Lupe Fiasco performed about two hours worth of songs from both his 2006 break-out album “Food & Liquor” and his better-known 2007 album, “The Cool.”

Many of his long-time fans sang along, with Lupe occasionally extending the microphone into the crowd, while newer fans danced to the hip-hop beats.

Lupe Fiasco entertained crowds with songs from his two Grammy-nominated albums.    (Photo courtesy of Christina Cooper)

Lupe Fiasco entertained crowds with songs from his two Grammy-nominated albums. (Photo courtesy of Christina Cooper)

“I had heard of Lupe before, but I wouldn’t be able to tell you what he is famous for,” said senior Lauren Bieler. “But this was a really, really good live performance, and it makes me want to find out more about his music.” 

Lupe Fiasco also played music from some up-and-coming Chicago artists that he is trying to support, telling audience members to find the groups on social networking Web site MySpace.

Cult favorite DJ Girl Talk opened for Lupe Fiasco, and gave a crowd-pleasing performance in his own rite. Pittsburgh-bred Girl Talk is famous for “mash up” style remixes in which he combines samples of hit songs that share a common theme, riff or beat to create new, upbeat singles. Girl Talk was joined on stage by 200 students dancing among the streamers, toilet paper, confetti and beach balls that Girl Talk’s entourage regularly threw at the crowds. 

The concert ended around midnight, and as many students left the building, they were still dancing to memories of Lupe Fiasco’s songs.

h1

Significance of Obama’s first 100 days in office recognized by most Elon students

May 1, 2009

Jessica L. Dexheimer

May 1

Wednesday marked President Barack Obama’s 100th day as the 44th president of the United States.  The 100-day milestone was marked by a press conference and surrounding media frenzy, with someone from every end of the political spectrum weighing in on the President’s strengths and shortcomings.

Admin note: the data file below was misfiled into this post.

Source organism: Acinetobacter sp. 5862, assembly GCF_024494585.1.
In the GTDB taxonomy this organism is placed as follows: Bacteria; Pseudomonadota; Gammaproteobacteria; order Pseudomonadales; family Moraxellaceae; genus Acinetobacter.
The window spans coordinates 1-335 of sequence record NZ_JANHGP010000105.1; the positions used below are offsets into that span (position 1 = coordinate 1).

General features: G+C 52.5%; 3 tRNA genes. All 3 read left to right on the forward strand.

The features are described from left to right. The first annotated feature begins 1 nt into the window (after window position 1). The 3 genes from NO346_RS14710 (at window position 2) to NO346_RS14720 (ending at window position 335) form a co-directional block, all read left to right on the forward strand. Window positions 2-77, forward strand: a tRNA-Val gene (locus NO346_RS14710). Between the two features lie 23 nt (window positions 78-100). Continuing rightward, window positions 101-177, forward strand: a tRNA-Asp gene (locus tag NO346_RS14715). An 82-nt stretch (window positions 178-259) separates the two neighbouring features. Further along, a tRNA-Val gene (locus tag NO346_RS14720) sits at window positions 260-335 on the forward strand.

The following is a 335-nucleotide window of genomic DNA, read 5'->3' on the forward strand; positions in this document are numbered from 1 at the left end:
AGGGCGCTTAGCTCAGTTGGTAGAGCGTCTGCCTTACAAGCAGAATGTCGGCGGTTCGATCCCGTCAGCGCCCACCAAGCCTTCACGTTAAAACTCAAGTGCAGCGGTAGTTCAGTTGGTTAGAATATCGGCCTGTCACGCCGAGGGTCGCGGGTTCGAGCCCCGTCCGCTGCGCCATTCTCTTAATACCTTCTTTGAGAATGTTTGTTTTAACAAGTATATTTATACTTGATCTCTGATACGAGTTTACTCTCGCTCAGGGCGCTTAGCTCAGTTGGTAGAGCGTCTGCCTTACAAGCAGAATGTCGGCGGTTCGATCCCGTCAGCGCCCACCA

Most students on Elon University’s campus were aware of the presidential benchmark, though many had differing ideas on the importance of the day.

Junior Cory Bent said he hadn’t paid much attention to the media coverage of Obama’s 100th day.

“I don’t really see the importance of it, it just seems like an arbitrary number,” Bent said. “Like, why does it matter? He’s already been elected, there’s nothing that we can do now.”

Sharon Spray, associate professor of political and environmental science, explained the significance of the day.

“The first 100 days are regarded as significant because it is a good yardstick for the public to see which campaign promises the president has or has not fulfilled, and then to hold him accountable to those for the rest of the term,” she said. “However, there are also other interesting things to take note of, such as how he has fared in public opinion polls, what people he has put in cabinet, how the parties have realigned themselves, and so on.” 

On Obama’s 100th day, Gallup put his public approval rating at 65 percent, which was lower than his Inauguration Day ratings of 83 percent, but still higher than George W. Bush’s 60 percent approval rate after his first 100 days in office. 

Senior Katie Meyer recognized the importance of the event from a historical perspective.

“I can’t believe it has been 100 days already,” she said. “I think that regardless of whether you voted for him or not, it’s just amazing to be part of history and just to witness the 100 day mark for something a lot of people thought would never happen.”

Sophomore Kelly Molin agreed.

“I do think that his first 100 days is significant, and maybe more so significant than ever because he is obviously a lot different than our last presidents,” she said. “So far, there have been things [Obama] has done that I agree and disagree with, so we’ll just have to wait and see how the next 100 days go.”